A resident in Nee Soon GRC MP Lee Bee Wah’s own ward has pointed out that the rat problems in the area is from rampant food being littered by humans – not from cat food that is set out, like Lee claimed in Parliament last week.
Last week, Lee Bee Wah lamented the presence of “big, big rats” running and “dancing about” in her ward and blamed the cat-feeders in the community for giving rise to such pests as she claimed the rats eat the food set out for the cats.
Lee said that she had mobilized the town council, the National Environment Agency (NEA) and the Agri-Food & Veterinary Authority of Singapore (AVA) to form a “Rats Task Force” but the task force could not eliminate the root cause of the issue.
She said: “I asked NEA to act. They said, ‘cannot. There was a agreement by NEA and Cats Society [sic] to leave food there for two hours.’ So…how to solve the rat issue?”
Several Singaporeans blasted Lee for advocating action against community cats and cat-feeders instead of addressing the root cause of littering that gives rise to rats.
The Cat Welfare Society also criticised Lee for “mocking and laughing at” responsible community caregivers and cats.
This past Saturday, a Nee Soon GRC resident shared photos showing the filthy state of the Khatib area and pointed out that root cause of rat problems in the area is widespread human food litter.
The resident, Facebook user Jennifer Lee, wrote that she took a stroll in her neighbourhood around midnight “found no trace of cat food hanging around. Instead, all I found was human food left everywhere in the estate. This leftover food will remain where it is, till the workers clean up the next morning.”
Accusing Lee Bee Wah of “turning a complete blind eye to the root of the problem,” Jennifer asked: “Surely, one who sees and complains about the tidbits (cat food) can’t be completely blind to the actual buffet (human food)?”
Jennifer shared the following photos showing the human food left out in her neighbourhood:
Jennifer said that the photo above shows “the “dancing rats” [Lee Bee Wah] was talking about. Four, having a buffet of leftover fruits…Two rats ran off when they saw me. There were four in this basket.”
Jennifer wrote that this photo above shows a “large group of people gathered at a void deck. Surrounding them were drinks and bags of leftover food strewn all around them. This was not the only gathering of people I saw in my walk.”
This next picture above shows food littered at a neighbourhood coffeeshop. Jennifer asked: “Post closing time. Who’s there to clear all these?”
Sharing the picture above, Jennifer asserted: “With coffeeshop trash bins left open like this, it’s no question why there are the cockroaches like Dr Lee mentioned.”
Jennifer also shared a picture of food offerings left out as part of religious rituals. Noting that such offerings “will only be removed the next day,” she shared that “this is one of many around the neighbourhood, and some have much more food than pictured.”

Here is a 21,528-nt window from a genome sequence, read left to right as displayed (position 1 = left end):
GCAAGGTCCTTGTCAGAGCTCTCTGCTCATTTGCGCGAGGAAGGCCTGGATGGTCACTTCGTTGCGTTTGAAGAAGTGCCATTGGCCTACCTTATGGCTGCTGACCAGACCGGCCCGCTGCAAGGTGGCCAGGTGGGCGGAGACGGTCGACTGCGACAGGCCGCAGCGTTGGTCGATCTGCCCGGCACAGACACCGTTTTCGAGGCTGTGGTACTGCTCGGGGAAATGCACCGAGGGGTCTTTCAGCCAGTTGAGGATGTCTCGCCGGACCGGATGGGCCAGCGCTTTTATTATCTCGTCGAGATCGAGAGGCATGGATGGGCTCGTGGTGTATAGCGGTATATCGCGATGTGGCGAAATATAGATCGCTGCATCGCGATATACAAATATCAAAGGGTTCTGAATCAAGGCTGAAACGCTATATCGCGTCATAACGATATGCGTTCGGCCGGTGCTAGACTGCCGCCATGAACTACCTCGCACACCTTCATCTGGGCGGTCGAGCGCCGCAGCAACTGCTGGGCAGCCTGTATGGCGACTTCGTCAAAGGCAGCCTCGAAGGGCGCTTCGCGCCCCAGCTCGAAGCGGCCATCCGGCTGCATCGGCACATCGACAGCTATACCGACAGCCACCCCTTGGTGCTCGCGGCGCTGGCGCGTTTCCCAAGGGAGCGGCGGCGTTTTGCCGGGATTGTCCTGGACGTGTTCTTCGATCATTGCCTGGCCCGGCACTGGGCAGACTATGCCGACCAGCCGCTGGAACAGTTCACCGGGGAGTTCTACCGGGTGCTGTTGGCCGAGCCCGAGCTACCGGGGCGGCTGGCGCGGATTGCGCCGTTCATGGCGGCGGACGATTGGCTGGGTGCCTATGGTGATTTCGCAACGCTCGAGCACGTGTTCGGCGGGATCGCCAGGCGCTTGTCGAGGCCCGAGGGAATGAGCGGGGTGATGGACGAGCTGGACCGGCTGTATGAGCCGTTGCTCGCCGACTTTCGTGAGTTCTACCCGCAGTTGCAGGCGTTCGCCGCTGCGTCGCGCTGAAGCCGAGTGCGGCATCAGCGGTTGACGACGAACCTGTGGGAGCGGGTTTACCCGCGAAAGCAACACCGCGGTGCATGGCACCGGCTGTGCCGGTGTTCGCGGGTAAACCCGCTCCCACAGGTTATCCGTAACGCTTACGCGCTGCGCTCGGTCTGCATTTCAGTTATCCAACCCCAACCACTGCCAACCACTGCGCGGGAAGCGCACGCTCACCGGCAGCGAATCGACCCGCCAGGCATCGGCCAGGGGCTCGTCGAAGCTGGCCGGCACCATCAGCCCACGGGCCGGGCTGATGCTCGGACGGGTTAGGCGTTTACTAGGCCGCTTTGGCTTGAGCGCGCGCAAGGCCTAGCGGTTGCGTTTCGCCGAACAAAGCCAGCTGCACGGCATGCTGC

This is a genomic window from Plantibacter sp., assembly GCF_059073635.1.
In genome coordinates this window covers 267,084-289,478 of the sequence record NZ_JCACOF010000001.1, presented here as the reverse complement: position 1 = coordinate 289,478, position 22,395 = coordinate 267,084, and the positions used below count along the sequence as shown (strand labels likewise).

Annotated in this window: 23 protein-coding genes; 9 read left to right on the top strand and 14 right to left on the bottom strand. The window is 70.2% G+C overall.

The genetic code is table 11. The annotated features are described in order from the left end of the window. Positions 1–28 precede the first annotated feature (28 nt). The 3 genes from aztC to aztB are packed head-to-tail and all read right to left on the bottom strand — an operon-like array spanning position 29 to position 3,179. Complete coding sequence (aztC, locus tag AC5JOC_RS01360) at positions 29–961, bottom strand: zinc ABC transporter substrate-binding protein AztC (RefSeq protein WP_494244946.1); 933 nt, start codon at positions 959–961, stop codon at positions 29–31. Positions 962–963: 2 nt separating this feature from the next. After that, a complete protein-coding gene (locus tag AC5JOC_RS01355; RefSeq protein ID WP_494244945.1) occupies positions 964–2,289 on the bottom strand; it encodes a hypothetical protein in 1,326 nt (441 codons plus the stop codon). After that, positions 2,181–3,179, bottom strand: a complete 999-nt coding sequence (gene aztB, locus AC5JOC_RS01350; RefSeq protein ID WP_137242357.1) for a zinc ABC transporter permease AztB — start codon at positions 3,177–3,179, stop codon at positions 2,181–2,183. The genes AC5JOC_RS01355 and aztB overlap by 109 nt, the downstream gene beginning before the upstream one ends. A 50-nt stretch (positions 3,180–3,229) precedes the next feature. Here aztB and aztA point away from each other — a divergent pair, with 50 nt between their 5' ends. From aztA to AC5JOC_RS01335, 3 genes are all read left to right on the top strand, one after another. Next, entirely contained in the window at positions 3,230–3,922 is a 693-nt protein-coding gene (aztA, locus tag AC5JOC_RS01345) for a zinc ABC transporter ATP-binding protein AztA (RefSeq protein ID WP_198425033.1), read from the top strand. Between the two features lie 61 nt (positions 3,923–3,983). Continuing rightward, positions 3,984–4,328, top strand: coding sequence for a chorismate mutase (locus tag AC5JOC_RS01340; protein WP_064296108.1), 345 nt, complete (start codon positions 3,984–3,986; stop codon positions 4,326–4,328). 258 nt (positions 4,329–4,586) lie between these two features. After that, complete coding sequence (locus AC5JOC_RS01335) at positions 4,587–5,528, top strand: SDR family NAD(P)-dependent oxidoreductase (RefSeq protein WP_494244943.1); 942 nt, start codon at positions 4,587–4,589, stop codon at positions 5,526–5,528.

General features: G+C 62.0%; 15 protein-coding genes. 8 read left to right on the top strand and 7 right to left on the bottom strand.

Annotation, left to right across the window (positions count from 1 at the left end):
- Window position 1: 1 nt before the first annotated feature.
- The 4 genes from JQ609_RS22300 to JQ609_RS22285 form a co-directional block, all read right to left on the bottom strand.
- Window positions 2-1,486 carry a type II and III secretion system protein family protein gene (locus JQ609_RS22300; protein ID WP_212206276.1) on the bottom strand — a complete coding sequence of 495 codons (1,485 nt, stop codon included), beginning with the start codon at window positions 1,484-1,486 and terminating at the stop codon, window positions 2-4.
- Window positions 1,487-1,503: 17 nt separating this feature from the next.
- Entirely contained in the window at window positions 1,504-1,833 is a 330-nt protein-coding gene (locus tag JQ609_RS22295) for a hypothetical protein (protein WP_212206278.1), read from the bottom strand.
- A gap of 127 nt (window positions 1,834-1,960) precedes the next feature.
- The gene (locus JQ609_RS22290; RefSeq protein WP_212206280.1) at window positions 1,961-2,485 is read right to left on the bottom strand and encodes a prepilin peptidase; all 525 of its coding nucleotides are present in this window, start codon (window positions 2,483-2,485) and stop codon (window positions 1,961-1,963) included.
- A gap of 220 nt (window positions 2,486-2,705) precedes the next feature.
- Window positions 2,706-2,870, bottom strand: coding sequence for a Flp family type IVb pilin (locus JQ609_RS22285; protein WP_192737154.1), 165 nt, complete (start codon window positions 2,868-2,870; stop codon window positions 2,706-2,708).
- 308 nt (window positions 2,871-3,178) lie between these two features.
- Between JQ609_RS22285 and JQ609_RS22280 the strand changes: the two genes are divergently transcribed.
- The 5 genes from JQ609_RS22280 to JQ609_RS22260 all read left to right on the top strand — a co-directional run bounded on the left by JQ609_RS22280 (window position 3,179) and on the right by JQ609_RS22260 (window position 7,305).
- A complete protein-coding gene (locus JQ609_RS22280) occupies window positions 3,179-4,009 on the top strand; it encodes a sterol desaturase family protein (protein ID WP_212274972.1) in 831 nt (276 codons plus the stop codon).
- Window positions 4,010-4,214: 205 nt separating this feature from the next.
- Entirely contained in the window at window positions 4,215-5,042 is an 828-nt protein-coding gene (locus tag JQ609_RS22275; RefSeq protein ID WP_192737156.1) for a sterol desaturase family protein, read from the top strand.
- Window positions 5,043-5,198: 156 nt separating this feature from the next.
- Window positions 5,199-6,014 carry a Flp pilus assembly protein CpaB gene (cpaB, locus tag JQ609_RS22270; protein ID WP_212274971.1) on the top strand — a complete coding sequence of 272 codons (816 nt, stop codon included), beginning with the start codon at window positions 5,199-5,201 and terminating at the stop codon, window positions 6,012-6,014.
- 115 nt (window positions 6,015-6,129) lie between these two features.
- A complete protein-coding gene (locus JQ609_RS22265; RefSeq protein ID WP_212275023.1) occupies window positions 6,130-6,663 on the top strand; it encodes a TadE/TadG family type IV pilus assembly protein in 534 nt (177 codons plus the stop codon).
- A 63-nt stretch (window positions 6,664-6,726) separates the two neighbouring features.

She said further: “Are there better ways for our Buddhist friends to set up their offerings to prevent their offerings from becoming food for rodents?” She added:
“Buddhism is one of the most progressive religions I have known. It embraces compassion. In progressing, true Buddhism even encourages electronic burning of incense during 7th month instead of burning actual paper. True Buddhism seeks to change and improve with times, with the environment in mind.
“Hence my question here is, whether there may be better ways of managing this, while keeping the practice.
“What Dr Lee can / should do is to talk to religious organizations and find ways to better the practices. Eg. We have progressed from burning incense in our personal incense bins at our door steps to burning it at allocated burning areas.
“Buddhism itself has progressed from selling incense papers to educating people to burn less or not burn at all by using their electronic burner.
“If no one has the guts to talk about these issues, there will never be improvements. It’s not to kill the practice but to improve the practice. How about allocating a space for offerings to be placed n having them cleared at let’s say 12am daily? I’m not religious and hence I’m just throwing this as a casual recommendation. I’m not sure what works best but there are definitely solutions out there if we bother to work on them.”
Jennifer concluded her post by asserting that “turning a blind eye” to the bigger problem will not help in resolving the core issue. She also urged the authorities to exercise compassion when it comes to managing animal issues and called on Lee Bee Wah to help residents “nip the problem in the bud.”
“As long as we pretend to be blind to the bigger problem, killing rodents and calling pest control for pythons (natural predators of rats) will only remain a short term solution to a long term problem. It’s pointless whining about having to wipe the spills without bothering to stop the leak.
“I question our choice of actions in managing the animal issues. These are sentient, feeling beings with nervous systems that allow them to feel pain just like us. Is it right for rats or any animals persay to be killed non-stop, year on year, en masse in the hundreds and thousands, just because we can and have the funds to – while we turn a blind eye to the actual problem? If pest control is so effective, why are we still facing a rat problem today? Perhaps, we should also place considerations in exercising compassion in our daily lives. Our MP should be helping us nip the problem in the bud.”
Read her post in full here: